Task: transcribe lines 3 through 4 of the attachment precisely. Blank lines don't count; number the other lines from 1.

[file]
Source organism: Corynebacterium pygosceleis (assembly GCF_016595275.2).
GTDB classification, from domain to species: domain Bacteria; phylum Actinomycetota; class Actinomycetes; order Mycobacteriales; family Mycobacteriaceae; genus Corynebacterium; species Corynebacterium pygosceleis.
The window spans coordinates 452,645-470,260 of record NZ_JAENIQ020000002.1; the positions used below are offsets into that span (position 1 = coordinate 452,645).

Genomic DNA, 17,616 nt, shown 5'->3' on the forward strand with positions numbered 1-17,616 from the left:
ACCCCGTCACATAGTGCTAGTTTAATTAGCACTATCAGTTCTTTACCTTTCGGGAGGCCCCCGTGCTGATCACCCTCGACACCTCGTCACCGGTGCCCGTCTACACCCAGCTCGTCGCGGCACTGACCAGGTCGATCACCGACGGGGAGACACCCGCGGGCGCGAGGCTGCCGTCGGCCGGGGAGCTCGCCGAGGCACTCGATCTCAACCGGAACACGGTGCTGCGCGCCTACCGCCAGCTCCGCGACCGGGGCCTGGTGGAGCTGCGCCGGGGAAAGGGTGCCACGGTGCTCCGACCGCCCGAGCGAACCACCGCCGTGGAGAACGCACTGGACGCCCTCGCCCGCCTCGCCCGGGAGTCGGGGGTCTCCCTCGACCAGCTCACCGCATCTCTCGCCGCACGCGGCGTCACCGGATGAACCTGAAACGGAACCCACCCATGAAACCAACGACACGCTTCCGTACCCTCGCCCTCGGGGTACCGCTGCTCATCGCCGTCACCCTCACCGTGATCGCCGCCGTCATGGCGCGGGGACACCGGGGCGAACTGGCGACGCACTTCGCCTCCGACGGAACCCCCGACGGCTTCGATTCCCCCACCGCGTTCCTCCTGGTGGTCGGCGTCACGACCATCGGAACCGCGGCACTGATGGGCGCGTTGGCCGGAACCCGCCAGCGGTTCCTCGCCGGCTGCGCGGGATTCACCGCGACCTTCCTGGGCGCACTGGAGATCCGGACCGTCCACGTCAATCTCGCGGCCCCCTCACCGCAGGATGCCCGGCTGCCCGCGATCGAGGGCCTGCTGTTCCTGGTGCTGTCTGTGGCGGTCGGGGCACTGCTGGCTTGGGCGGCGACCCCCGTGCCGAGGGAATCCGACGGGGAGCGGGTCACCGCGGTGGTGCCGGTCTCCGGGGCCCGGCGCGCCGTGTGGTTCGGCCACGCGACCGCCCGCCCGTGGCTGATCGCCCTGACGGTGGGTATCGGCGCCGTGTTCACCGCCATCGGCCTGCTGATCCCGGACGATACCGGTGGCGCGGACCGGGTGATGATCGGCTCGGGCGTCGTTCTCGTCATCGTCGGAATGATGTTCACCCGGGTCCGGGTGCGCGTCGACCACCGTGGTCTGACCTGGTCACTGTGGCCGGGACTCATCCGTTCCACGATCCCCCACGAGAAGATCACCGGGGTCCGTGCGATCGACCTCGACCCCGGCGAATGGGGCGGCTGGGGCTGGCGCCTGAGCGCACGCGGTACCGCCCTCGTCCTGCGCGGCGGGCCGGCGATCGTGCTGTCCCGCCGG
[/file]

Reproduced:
The window spans coordinates 452,645-470,260 of record NZ_JAENIQ020000002.1; the positions used below are offsets into that span (position 1 = coordinate 452,645).

Genomic DNA, 17,616 nt, shown 5'->3' on the forward strand with positions numbered 1-17,616 from the left: